Arthritis & Rheumatism, Volume 63,
November 2011 Abstract Supplement
Abstracts of the American College of
Rheumatology/Association of Rheumatology Health Professionals
Annual Scientific Meeting
Chicago, Illinois November 4-9, 2011.
Smoking Is Associated with Syndesmophyte Development in Ankylosing Spondylitis.
Solmaz1, Dilek, Akar2, Servet, Sari3, Ismail, Soysal1, Ozgul, Gerdan1, Vedat, Onen2, Fatos, Akkoc2, Nurullah
Information on risk factors for the severity of spinal involvement in ankylosing spondylitis (AS) is limited. In this cross-sectional study we examined the association of the presence of syndesmophytes with smoking, which has been suggested to be related to a more severe disease course by some authors, and with the presence of calcaneal enthesophytes, which may be an indicator of a tendency to bone formation in AS.
We included 114 patients with AS (77 male [67.5%] with a mean age of 40.7 ± 11.4 years) who had available lateral heel radiographs and vertebral X-rays for review. All patients fulfilled the modified New York criteria. Two independent readers evaluated the vertebral and lateral heel radiographs for the presence of syndesmophytes and enthesophytes at the insertion of the achilles tendon or plantar fascia. In cases of disagreement consensus was reached by second reading session. All clinical and demographic data, including disease activity (BASDAI), functional (BASFI) and mobility (BASMI) scores at the time of radiographic examination and the highest available ESR and CRP levels as well as the smoking status were obtained from the medical records. The relation of the variables with syndesmophyte formation was evaluated with phi coefficient or Spearman's rho. Logistic regression model was used to identify the independent risk factors for the presence of vertebral syndesmopytes.
Clinical and demographic features of the patients are summarized in table 1. A total of 61 (53.5%) patients had syndesmophytes and 73 (64%) had calcaneal enthesophytes. There were moderate and substantial agreement between the two readers in regard with the presence of vertebral syndesmophytes (k=0.706) and calcaneal enthesophytes (k=0.846). Univariate analysis revealed the presence of syndesmophytes was associated with smoking status, the presence of calcaneal enthesophytes as well as age, sex, highest available ESR, BASFI and BASMI (table 2). After multivariate logistic analysis smoking status, male sex, BASMI score and age remained significantly associated with the presence of syndesmophytes (table 2).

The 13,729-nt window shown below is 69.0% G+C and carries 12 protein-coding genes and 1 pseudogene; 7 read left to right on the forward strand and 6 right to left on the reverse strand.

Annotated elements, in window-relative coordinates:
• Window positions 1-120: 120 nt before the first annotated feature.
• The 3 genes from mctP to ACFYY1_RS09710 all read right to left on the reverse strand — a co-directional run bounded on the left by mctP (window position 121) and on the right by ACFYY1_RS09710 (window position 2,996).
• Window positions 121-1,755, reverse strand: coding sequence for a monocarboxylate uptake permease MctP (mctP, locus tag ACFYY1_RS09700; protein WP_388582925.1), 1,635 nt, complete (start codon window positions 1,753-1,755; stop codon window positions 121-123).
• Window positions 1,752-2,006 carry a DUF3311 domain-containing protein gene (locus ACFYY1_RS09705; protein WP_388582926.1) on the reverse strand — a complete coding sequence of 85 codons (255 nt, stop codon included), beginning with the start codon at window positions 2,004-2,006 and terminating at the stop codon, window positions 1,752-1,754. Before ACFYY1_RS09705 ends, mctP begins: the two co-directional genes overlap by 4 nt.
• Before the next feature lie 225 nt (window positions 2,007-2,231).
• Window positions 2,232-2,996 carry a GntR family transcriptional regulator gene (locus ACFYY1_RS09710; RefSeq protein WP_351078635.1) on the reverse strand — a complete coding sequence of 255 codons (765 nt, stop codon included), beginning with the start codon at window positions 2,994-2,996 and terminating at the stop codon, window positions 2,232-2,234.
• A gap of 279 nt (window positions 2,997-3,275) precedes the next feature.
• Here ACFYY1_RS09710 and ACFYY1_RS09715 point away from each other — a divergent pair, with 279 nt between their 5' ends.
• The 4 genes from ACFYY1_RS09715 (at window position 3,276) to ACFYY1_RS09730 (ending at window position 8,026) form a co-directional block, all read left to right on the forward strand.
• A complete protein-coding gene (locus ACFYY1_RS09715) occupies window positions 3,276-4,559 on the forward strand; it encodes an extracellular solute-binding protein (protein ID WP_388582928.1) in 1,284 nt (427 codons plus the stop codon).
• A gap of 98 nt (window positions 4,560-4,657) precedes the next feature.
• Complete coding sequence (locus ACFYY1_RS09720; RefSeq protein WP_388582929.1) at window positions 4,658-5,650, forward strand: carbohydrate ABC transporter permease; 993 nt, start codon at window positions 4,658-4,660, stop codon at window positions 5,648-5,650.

Table 1. Characteristics of the study group
|AS patients (n=114)|
|Age, mean ± SD||40.7 ± 11.4|
|Male sex: n (%)||77 (67.5)|
|Disease duration, mean ± SD (years)||6.7 ± 7.9|
|Symptom duration, mean ± SD (years)||15.1 ± 10.1|
|Ever-smoker: n (%)||81 (71.7)|
|Education Level, mean ± SD (years)||9.2 ± 4.0|
|ESR, mean ± SD||43.2 ± 28.6|
|CRP, mean ± SD||33.6 ± 42.1|
|BASDAI, mean ± SD||3.1 ± 2.6|
|BASFI, mean ± SD||3.5 ± 2.2|
|BASMI, mean ± SD||3.8 ± 1.9|
|ASDAS ESR, mean ± SD||2.7 ± 1.1|
|ASDAS CRP, mean ± SD||2.7 ± 1.1|
Table 2. Factors associated with and independently predict the presence of syndesmophyte formation.
|Variables||The presence of vertebral syndesmophyte|
|Rho or phi||p||OR (95% CI)||P|
|Calcaneal entesophytes||0.254||0.007||1.53 (0.474.97)||0.472|
Smoking, male sex, age and BASMI scores are independently associated with structural damage in AS. The association between the presence of calcaneal enthesophytes and syndesmophytes, which was present in univariate analysis but which disappeared after multivariate logistic regression analysis, needs to be further explored in future prospective studies.
To cite this abstract, please use the following information:
Solmaz, Dilek, Akar, Servet, Sari, Ismail, Soysal, Ozgul, Gerdan, Vedat, Onen, Fatos, et al; Smoking Is Associated with Syndesmophyte Development in Ankylosing Spondylitis. [abstract]. Arthritis Rheum 2011;63 Suppl 10 :550